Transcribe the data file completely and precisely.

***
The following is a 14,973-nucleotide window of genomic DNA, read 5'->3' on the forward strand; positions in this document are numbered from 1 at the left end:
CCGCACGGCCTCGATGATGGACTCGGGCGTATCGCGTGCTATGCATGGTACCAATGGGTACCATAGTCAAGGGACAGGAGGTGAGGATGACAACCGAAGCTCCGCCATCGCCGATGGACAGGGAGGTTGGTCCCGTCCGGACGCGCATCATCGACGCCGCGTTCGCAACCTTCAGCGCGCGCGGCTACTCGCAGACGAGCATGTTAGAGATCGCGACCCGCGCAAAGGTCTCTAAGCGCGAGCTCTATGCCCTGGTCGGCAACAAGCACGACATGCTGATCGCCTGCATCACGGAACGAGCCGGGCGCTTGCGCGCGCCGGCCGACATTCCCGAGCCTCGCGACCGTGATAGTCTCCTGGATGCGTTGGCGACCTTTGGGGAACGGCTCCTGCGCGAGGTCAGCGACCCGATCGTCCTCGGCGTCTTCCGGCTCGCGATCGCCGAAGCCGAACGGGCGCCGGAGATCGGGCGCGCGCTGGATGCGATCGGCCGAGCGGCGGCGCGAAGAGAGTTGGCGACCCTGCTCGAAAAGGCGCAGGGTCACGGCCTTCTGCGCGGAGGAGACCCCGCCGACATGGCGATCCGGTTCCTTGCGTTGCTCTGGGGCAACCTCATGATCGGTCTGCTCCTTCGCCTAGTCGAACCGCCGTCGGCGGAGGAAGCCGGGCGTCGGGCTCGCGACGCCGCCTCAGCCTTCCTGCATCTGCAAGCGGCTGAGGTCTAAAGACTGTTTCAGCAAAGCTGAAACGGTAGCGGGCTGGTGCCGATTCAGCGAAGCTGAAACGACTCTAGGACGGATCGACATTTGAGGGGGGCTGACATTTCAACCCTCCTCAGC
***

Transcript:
The following is a 14,973-nucleotide window of genomic DNA, read 5'->3' on the forward strand; positions in this document are numbered from 1 at the left end:
CCGCACGGCCTCGATGATGGACTCGGGCGTATCGCGTGCTATGCATGGTACCAATGGGTACCATAGTCAAGGGACAGGAGGTGAGGATGACAACCGAAGCTCCGCCATCGCCGATGGACAGGGAGGTTGGTCCCGTCCGGACGCGCATCATCGACGCCGCGTTCGCAACCTTCAGCGCGCGCGGCTACTCGCAGACGAGCATGTTAGAGATCGCGACCCGCGCAAAGGTCTCTAAGCGCGAGCTCTATGCCCTGGTCGGCAACAAGCACGACATGCTGATCGCCTGCATCACGGAACGAGCCGGGCGCTTGCGCGCGCCGGCCGACATTCCCGAGCCTCGCGACCGTGATAGTCTCCTGGATGCGTTGGCGACCTTTGGGGAACGGCTCCTGCGCGAGGTCAGCGACCCGATCGTCCTCGGCGTCTTCCGGCTCGCGATCGCCGAAGCCGAACGGGCGCCGGAGATCGGGCGCGCGCTGGATGCGATCGGCCGAGCGGCGGCGCGAAGAGAGTTGGCGACCCTGCTCGAAAAGGCGCAGGGTCACGGCCTTCTGCGCGGAGGAGACCCCGCCGACATGGCGATCCGGTTCCTTGCGTTGCTCTGGGGCAACCTCATGATCGGTCTGCTCCTTCGCCTAGTCGAACCGCCGTCGGCGGAGGAAGCCGGGCGTCGGGCTCGCGACGCCGCCTCAGCCTTCCTGCATCTGCAAGCGGCTGAGGTCTAAAGACTGTTTCAGCAAAGCTGAAACGGTAGCGGGCTGGTGCCGATTCAGCGAAGCTGAAACGACTCTAGGACGGATCGACATTTGAGGGGGGCTGACATTTCAACCCTCCTCAGC